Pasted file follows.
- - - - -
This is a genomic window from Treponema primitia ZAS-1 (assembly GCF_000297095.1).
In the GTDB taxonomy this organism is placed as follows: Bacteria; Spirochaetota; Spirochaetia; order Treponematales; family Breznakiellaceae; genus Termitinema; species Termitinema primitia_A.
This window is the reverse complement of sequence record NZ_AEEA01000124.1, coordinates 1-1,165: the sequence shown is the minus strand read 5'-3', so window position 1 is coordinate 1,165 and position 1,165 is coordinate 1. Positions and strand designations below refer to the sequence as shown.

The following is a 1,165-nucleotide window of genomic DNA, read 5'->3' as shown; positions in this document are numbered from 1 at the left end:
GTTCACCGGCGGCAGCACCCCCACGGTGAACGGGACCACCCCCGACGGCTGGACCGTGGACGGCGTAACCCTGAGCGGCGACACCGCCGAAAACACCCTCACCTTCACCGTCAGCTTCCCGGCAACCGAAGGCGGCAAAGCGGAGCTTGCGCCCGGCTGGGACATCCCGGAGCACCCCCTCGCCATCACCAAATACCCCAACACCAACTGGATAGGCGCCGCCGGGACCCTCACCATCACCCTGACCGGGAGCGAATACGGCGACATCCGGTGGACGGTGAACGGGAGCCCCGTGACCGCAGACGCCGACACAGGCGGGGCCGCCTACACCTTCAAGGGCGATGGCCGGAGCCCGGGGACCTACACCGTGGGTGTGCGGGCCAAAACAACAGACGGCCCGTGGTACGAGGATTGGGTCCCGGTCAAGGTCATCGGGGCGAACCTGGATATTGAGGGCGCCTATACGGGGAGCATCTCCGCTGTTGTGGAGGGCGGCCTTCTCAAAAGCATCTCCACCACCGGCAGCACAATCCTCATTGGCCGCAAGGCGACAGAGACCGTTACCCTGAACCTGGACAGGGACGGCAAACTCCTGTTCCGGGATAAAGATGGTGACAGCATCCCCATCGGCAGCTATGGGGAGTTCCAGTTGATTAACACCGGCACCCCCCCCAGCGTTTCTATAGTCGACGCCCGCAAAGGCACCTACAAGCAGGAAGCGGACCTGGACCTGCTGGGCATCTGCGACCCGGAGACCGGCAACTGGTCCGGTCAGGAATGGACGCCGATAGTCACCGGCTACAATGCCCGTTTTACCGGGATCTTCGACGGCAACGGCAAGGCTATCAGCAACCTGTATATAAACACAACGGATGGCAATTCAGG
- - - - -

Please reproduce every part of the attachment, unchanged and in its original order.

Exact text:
This is a genomic window from Treponema primitia ZAS-1 (assembly GCF_000297095.1).
In the GTDB taxonomy this organism is placed as follows: Bacteria; Spirochaetota; Spirochaetia; order Treponematales; family Breznakiellaceae; genus Termitinema; species Termitinema primitia_A.
This window is the reverse complement of sequence record NZ_AEEA01000124.1, coordinates 1-1,165: the sequence shown is the minus strand read 5'-3', so window position 1 is coordinate 1,165 and position 1,165 is coordinate 1. Positions and strand designations below refer to the sequence as shown.

The following is a 1,165-nucleotide window of genomic DNA, read 5'->3' as shown; positions in this document are numbered from 1 at the left end:
GTTCACCGGCGGCAGCACCCCCACGGTGAACGGGACCACCCCCGACGGCTGGACCGTGGACGGCGTAACCCTGAGCGGCGACACCGCCGAAAACACCCTCACCTTCACCGTCAGCTTCCCGGCAACCGAAGGCGGCAAAGCGGAGCTTGCGCCCGGCTGGGACATCCCGGAGCACCCCCTCGCCATCACCAAATACCCCAACACCAACTGGATAGGCGCCGCCGGGACCCTCACCATCACCCTGACCGGGAGCGAATACGGCGACATCCGGTGGACGGTGAACGGGAGCCCCGTGACCGCAGACGCCGACACAGGCGGGGCCGCCTACACCTTCAAGGGCGATGGCCGGAGCCCGGGGACCTACACCGTGGGTGTGCGGGCCAAAACAACAGACGGCCCGTGGTACGAGGATTGGGTCCCGGTCAAGGTCATCGGGGCGAACCTGGATATTGAGGGCGCCTATACGGGGAGCATCTCCGCTGTTGTGGAGGGCGGCCTTCTCAAAAGCATCTCCACCACCGGCAGCACAATCCTCATTGGCCGCAAGGCGACAGAGACCGTTACCCTGAACCTGGACAGGGACGGCAAACTCCTGTTCCGGGATAAAGATGGTGACAGCATCCCCATCGGCAGCTATGGGGAGTTCCAGTTGATTAACACCGGCACCCCCCCCAGCGTTTCTATAGTCGACGCCCGCAAAGGCACCTACAAGCAGGAAGCGGACCTGGACCTGCTGGGCATCTGCGACCCGGAGACCGGCAACTGGTCCGGTCAGGAATGGACGCCGATAGTCACCGGCTACAATGCCCGTTTTACCGGGATCTTCGACGGCAACGGCAAGGCTATCAGCAACCTGTATATAAACACAACGGATGGCAATTCAGG